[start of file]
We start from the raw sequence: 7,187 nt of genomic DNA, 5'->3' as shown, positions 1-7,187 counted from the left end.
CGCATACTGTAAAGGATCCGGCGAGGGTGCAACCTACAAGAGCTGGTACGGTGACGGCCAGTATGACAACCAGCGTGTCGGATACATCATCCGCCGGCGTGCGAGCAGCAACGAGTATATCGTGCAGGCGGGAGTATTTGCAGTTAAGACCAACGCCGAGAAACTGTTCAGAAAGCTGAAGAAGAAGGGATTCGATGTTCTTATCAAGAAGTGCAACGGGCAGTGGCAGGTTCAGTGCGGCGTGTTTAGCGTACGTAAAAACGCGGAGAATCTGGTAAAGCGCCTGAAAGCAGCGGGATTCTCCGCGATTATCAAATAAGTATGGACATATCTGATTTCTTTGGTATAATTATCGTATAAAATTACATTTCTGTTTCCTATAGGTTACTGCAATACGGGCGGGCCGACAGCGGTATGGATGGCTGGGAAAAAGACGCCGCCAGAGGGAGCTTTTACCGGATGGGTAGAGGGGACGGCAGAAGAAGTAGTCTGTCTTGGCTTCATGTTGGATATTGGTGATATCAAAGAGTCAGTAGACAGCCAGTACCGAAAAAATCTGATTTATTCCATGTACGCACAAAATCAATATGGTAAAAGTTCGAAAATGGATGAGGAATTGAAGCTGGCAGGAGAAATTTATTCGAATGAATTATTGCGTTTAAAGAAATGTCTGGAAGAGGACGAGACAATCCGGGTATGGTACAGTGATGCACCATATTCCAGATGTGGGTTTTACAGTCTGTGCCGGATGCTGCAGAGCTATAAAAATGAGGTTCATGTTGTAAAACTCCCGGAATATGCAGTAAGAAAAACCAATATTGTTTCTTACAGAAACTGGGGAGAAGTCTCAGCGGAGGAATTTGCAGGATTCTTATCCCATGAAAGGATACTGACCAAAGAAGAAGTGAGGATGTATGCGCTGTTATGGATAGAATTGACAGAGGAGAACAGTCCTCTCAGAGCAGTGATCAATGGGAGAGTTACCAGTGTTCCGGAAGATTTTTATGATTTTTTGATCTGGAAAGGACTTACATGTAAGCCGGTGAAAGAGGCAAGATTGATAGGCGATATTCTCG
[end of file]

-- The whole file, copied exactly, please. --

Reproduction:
We start from the raw sequence: 7,187 nt of genomic DNA, 5'->3' as shown, positions 1-7,187 counted from the left end.
CGCATACTGTAAAGGATCCGGCGAGGGTGCAACCTACAAGAGCTGGTACGGTGACGGCCAGTATGACAACCAGCGTGTCGGATACATCATCCGCCGGCGTGCGAGCAGCAACGAGTATATCGTGCAGGCGGGAGTATTTGCAGTTAAGACCAACGCCGAGAAACTGTTCAGAAAGCTGAAGAAGAAGGGATTCGATGTTCTTATCAAGAAGTGCAACGGGCAGTGGCAGGTTCAGTGCGGCGTGTTTAGCGTACGTAAAAACGCGGAGAATCTGGTAAAGCGCCTGAAAGCAGCGGGATTCTCCGCGATTATCAAATAAGTATGGACATATCTGATTTCTTTGGTATAATTATCGTATAAAATTACATTTCTGTTTCCTATAGGTTACTGCAATACGGGCGGGCCGACAGCGGTATGGATGGCTGGGAAAAAGACGCCGCCAGAGGGAGCTTTTACCGGATGGGTAGAGGGGACGGCAGAAGAAGTAGTCTGTCTTGGCTTCATGTTGGATATTGGTGATATCAAAGAGTCAGTAGACAGCCAGTACCGAAAAAATCTGATTTATTCCATGTACGCACAAAATCAATATGGTAAAAGTTCGAAAATGGATGAGGAATTGAAGCTGGCAGGAGAAATTTATTCGAATGAATTATTGCGTTTAAAGAAATGTCTGGAAGAGGACGAGACAATCCGGGTATGGTACAGTGATGCACCATATTCCAGATGTGGGTTTTACAGTCTGTGCCGGATGCTGCAGAGCTATAAAAATGAGGTTCATGTTGTAAAACTCCCGGAATATGCAGTAAGAAAAACCAATATTGTTTCTTACAGAAACTGGGGAGAAGTCTCAGCGGAGGAATTTGCAGGATTCTTATCCCATGAAAGGATACTGACCAAAGAAGAAGTGAGGATGTATGCGCTGTTATGGATAGAATTGACAGAGGAGAACAGTCCTCTCAGAGCAGTGATCAATGGGAGAGTTACCAGTGTTCCGGAAGATTTTTATGATTTTTTGATCTGGAAAGGACTTACATGTAAGCCGGTGAAAGAGGCAAGATTGATAGGCGATATTCTCG